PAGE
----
Defendant Jodi Arias appears in court for her murder trial at the Maricopa County Superior Court on Monday, in Phoenix.
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PHOENIX — Jodi Arias has acknowledged shooting, stabbing and slitting the throat of her lover. She says it was self-defense: Kill or be killed.
Her lawyers began making their self-defense case Tuesday. It's a daunting task after Arias, now 32, initially denied any involvement in the 2008 death of Travis Alexander, then blamed it on intruders.
Arias’ lawyers also must explain to jurors why she brought a gun to a sex tryst, took photos after Alexander was dead, tried to destroy the camera in a washing machine, and fled.
Legal experts say the primary goal for the defense lawyers might simply be to spare Arias the death penalty in the high-profile trial. She could become the fourth woman on Arizona's death row if she's convicted of killing the 30-year-old Alexander, who's been depicted as a devout Mormon, businessman and motivational speaker.
Gus Searcy, the first of two defense witnesses who testified Tuesday, talked mostly about his business mentoring relationship with Arias. He was asked about how provocatively she dressed.
Searcy once worked with Arias at a company that designs, underwrites and markets legal expense plans.
“She was always dressed very feminine, but very conservatively,” Searcy testified, noting that he never saw Arias acting sexually inappropriate.
Friction erupted between Searcy and prosecutor Juan Martinez when Martinez likened the company's structure to a pyramid where top company officials get a cut of profits earned by people at the bottom.
“It's not a pyramid, so to say it is, is wrong,” Searcy said, noting that he never earned a dime from his mentorship of Arias.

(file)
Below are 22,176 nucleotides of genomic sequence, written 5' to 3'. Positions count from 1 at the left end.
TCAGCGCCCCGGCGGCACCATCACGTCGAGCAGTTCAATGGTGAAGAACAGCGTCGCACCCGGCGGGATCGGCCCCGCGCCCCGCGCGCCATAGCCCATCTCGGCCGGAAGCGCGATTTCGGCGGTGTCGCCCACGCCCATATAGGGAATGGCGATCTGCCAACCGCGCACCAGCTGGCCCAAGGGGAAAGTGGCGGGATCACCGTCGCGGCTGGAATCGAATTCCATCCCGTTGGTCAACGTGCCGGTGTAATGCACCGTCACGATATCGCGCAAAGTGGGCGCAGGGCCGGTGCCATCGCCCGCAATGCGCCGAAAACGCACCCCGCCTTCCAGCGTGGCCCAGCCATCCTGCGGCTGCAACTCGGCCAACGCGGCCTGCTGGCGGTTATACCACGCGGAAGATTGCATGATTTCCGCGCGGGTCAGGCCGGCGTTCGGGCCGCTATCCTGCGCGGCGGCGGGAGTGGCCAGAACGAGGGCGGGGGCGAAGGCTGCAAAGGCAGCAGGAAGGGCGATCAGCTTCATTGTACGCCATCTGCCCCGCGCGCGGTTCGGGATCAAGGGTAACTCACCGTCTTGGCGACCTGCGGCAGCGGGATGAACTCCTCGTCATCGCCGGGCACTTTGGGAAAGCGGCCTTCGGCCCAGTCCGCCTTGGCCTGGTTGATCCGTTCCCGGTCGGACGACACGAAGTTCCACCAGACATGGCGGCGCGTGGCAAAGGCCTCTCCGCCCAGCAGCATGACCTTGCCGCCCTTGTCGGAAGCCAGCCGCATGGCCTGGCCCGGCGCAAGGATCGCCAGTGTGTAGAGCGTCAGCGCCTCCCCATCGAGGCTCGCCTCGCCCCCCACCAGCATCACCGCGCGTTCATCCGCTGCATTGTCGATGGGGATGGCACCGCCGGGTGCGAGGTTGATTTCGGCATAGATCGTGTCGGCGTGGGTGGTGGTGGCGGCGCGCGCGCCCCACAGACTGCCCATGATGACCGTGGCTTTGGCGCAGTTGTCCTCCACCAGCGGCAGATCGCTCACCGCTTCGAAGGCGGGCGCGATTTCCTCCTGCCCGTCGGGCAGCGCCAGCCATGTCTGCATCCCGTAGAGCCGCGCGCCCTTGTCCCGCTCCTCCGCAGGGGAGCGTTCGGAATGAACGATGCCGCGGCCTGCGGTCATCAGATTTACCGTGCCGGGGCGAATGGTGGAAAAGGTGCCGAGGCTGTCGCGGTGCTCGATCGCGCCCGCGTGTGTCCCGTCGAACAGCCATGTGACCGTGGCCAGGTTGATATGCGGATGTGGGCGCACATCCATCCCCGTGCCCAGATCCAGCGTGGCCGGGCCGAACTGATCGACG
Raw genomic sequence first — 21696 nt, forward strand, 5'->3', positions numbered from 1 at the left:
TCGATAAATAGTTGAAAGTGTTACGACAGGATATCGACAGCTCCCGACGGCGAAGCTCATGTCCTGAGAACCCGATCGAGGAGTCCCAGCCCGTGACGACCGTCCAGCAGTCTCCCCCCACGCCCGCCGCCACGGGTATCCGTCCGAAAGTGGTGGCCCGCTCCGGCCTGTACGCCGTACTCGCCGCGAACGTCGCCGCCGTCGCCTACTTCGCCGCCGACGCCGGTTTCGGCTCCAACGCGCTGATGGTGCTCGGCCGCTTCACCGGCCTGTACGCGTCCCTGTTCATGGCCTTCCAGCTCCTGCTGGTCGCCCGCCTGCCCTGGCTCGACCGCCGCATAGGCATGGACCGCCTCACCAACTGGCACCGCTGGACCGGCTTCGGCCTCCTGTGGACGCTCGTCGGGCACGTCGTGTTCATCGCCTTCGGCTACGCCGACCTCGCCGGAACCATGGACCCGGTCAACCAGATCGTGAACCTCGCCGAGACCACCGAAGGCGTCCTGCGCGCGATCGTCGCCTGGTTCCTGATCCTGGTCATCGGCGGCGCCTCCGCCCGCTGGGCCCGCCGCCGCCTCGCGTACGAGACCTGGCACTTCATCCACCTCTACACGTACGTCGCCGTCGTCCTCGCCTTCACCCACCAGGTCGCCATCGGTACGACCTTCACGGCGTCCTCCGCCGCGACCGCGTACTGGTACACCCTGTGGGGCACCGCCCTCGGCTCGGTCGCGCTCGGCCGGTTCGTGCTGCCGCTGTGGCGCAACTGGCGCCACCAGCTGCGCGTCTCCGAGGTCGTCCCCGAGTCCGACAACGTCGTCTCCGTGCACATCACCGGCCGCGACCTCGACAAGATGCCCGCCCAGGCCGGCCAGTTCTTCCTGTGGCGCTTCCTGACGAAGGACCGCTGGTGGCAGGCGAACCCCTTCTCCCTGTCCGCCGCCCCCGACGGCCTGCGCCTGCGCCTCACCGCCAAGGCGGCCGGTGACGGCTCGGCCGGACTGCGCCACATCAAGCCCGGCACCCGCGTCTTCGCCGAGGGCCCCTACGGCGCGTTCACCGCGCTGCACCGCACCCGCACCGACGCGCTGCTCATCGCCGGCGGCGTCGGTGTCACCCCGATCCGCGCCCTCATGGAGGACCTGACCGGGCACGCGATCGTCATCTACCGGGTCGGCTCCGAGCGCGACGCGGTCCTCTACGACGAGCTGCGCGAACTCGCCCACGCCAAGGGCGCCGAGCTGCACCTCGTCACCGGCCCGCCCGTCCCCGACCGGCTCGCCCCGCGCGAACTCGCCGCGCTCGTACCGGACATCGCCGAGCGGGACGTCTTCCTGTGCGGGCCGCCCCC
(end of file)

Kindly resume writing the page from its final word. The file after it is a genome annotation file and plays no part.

Martinez also scolded Searcy at one point, saying: “You don't get to ask the questions. I do.”
Websites show Searcy also is a former magician, self-help guru and Frisbee dog champion.
Searcy was followed to the witness stand by Daryl Brewer, who dated Arias for four years until 2006. He said Arias had become more involved in the Mormon church.
“She was taking religion more seriously,” he said.
Brewer, who remained friends with Arias for several more years, said he never saw her become violent or jealous toward other women. He described Arias as sexually aggressive and said she once took a nude picture of him in the shower.
Prosecutors tried to portray the relationship between Arias and Brewer as volatile, marked by kinky sex. Brewer testified their relationship was a sweet one.
Lead defense attorney Kirk Nurmi declined to say which witnesses he will call Wednesday.
Authorities allege that Arias shot Alexander in the face, stabbed and slashed him nearly 30 times, slit his throat and left him inside a shower at his suburban Phoenix home after he tried to end their relationship in June 2008.
Prosecutors argue Arias went to Alexander's home intent on killing him after learning he planned to take a trip to Mexico with another woman. Arias claimed she ended their relationship, but the two continued a sexual affair.
Police say Arias’ bloody palm print and hair were found at the crime scene, and they found sexually explicit, time-stamped photographs in the camera that placed Arias there on the day of the killing.
Arias told police that on the day of the killing, Alexander invited her to his home for sex then became enraged when she dropped his new camera while snapping photos of him. She claims she had to fight for her life.
The photos show Arias nude in Alexander's home and Alexander alive in the shower, then dead in the bathroom.
Defense lawyers have yet to explain why she put the camera in a washing machine.
Authorities say Alexander was shot with a .25-caliber gun, the same caliber weapon her grandparents reported stolen from their California home just days before the killing. Police have not recovered any of the weapons used in the slaying.
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